In the meantime, it is not a hardship to weather this in place at our new home, surrounded by a great view and a wonderful community. Especially when I wake up to a sunrise such as the one we experienced this morning.

Mountain Island Lake

Monday, March 9, 2020

Packing on the Pounds

Did you know last Wednesday was National Pound Cake Day? In honor of the occasion, our community hosted a pound cake bake off. I believe 12 of us brought cakes, which had to be homemade, and the rest of the folks just showed up to eat them. It was a competition, and we all voted on our favorite cake.

As I have never made a pound cake before, I looked online for a recipe. Who knew there were so many variations? And I assumed it would be baked in a loaf pan, but apparently bundt and angel food cake pans are acceptable as well. Becoming overwhelmed with all the choices, I selected an orange recipe as that is a favorite flavor of mine.

My new oven has been a delight to work with, and everything I've made has taken the exact amount of time the recipe called for - until the pound cake. I used a loaf pan, as the recipe directed, and the cake just would not get done. It was becoming too brown, so I covered the edges with foil. By the time the center was ready, I was running out of time for it to cool so that I could put the glaze on it. I stuck the pan in the screen porch to help it cool, and still ended up having to slice it while it was too warm. I very nearly called it quits and was going to go to the party without it.

But I persevered, glaze and all, the plate still warm as I headed into the party center. I thought the presentation looked okay, if nothing else.

Orange Pound Cake
Pound Cake Party

The array of cakes was amazing, and a large number of people showed up for the event. Quite to my surprise, my cake ended up tied for First Place. Not everyone got a chance to sample a piece, so that is pretty impressive. And the co-winner is known in the community as "The Baker". We each got a prize, which were made from a painting done by one of the artists who had worked on the property when it was formerly an artist's colony.

But all these events involving food and drinks make it easy to pack on the pounds. I'm making an effort to spend more time in the fitness studio and on the hiking trails. Pound away...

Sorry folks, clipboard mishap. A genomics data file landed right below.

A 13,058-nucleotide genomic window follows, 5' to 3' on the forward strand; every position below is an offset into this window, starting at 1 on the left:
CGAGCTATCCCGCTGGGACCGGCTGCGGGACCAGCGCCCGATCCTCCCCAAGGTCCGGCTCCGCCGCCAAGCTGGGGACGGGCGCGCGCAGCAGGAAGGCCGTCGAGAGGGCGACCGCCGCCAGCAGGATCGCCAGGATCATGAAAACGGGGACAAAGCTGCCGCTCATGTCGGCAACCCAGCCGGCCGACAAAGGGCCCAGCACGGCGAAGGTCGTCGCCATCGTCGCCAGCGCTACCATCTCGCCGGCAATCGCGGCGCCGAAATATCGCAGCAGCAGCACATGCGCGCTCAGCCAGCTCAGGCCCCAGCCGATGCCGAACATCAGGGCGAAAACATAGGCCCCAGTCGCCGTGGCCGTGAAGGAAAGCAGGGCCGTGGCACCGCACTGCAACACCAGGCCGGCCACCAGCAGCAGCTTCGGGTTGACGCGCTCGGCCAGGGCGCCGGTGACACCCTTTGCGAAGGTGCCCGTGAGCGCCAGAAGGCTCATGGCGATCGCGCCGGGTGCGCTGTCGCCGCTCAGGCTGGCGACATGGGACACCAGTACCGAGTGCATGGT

Tuesday, March 3, 2020

Keeping Busy

Imagery by Lennar, the community where we live, has a Lifestyle Director to keep us busy and out of trouble. Ha! All kidding aside, the activities have enabled us to meet many new neighbors, stay fit, and learn about the greater Charlotte area. Jim and I are enjoying the hiking club, and Jim attends the whisky and wine clubs as well. Many new clubs are being established, including photography and Bunco, which I will definitely participate in. We have taken tai chi and the yoga classes are working out well for us. The first of the small refurbished artists' cabins have opened, allowing us to have an onsite fitness and yoga studio as well as a beautiful party center. Additional cabins are under renovation, and will house a library, pottery space, sewing and quilting, a game room and pool house. An outdoor pool is currently under construction.

amenity cabins
On Saturday we drove to Lake Norman, which is less than an hour away from us. Jim wanted to take the Porsche out for a spin, and we decided to celebrate his birthday a couple days early at a restaurant on the water. Many places are seasonal and not open yet, but we found The Landing. It is a retro lakefront property with a fun vibe. Our meals were just okay, but with the location we would definitely give them another try in the future.

The Landing
On our way back we stopped to take pictures at Rock Springs Camp, which is located in Denver, NC. We have driven by it many times on the way to our friend's house but had never stopped. The wood structures look like an accident waiting to happen, but people still stay in them for a couple weeks in August. The camp traces its roots back to 1794 when a Methodist minister held a camp meeting in the area. In 1830 the current property was purchased, and except for two occasions the camp has been held each year. Though they are called tents, the roughly built cabins have dirt floors, no screens, and many have no indoor water. Despite this, the cabins are mainly passed down from one generation to the next. As many as 10,000 people of all denominations attend the religious celebration.

Rock Springs Camp
By far the biggest attraction in the area, though, is the constantly changing palette in our backyard. A new painting is created there nearly every morning and/or evening. THIS is why we bought our new home here.

Mountain Island Lake